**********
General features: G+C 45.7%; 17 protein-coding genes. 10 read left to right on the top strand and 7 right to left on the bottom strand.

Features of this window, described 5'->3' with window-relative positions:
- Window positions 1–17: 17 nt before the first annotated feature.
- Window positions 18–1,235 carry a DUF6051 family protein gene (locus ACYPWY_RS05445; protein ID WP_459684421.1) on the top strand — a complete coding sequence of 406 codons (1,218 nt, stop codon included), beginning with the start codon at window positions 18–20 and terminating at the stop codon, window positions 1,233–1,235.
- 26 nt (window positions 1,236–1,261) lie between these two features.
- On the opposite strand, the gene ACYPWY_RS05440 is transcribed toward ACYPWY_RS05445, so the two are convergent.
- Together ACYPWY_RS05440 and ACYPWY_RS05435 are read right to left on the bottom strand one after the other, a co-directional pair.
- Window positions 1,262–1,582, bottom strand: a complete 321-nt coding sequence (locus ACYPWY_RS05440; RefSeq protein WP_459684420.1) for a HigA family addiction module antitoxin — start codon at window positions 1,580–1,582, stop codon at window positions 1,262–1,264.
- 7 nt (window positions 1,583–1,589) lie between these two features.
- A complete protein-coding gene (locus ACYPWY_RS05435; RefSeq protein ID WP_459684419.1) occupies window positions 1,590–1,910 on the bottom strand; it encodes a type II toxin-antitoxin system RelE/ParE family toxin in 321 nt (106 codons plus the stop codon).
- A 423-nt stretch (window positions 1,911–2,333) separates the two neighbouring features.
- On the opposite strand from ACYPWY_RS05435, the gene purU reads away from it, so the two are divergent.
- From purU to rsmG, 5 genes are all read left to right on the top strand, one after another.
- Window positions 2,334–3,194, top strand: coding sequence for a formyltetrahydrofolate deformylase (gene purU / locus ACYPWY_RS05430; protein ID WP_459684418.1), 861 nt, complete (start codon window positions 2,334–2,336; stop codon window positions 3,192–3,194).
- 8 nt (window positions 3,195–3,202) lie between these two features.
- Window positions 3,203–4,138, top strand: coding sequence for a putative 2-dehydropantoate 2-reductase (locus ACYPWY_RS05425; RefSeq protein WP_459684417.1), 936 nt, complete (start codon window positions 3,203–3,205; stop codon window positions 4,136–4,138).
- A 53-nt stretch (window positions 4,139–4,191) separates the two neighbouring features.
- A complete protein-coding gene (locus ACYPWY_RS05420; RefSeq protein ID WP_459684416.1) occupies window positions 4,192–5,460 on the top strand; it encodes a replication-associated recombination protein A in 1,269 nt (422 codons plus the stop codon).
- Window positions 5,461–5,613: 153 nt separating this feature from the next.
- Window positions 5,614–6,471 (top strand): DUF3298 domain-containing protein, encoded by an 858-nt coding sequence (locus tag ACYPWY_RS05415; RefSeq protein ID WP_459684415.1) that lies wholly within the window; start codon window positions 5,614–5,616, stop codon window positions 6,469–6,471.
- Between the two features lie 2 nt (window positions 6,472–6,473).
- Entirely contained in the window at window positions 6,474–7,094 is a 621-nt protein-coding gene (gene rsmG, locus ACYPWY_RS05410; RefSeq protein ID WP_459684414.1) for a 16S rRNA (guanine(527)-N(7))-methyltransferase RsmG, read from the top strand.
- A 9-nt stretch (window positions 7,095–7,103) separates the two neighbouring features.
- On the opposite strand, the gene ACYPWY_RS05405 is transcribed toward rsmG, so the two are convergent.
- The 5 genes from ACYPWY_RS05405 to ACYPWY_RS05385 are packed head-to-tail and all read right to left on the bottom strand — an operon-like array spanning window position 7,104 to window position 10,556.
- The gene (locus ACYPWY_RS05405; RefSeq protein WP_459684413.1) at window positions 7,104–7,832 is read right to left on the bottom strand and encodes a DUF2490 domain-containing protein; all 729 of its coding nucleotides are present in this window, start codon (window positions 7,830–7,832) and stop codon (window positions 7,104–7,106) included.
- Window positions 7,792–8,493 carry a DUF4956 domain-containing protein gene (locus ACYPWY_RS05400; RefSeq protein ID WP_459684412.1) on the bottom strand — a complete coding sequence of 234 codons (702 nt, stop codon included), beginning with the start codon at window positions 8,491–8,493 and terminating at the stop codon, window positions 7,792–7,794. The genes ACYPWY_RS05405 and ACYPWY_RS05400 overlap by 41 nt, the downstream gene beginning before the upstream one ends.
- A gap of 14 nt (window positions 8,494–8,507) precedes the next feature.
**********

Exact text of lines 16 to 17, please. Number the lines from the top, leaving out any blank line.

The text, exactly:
- Window positions 3,203–4,138, top strand: coding sequence for a putative 2-dehydropantoate 2-reductase (locus ACYPWY_RS05425; RefSeq protein WP_459684417.1), 936 nt, complete (start codon window positions 3,203–3,205; stop codon window positions 4,136–4,138).
- A 53-nt stretch (window positions 4,139–4,191) separates the two neighbouring features.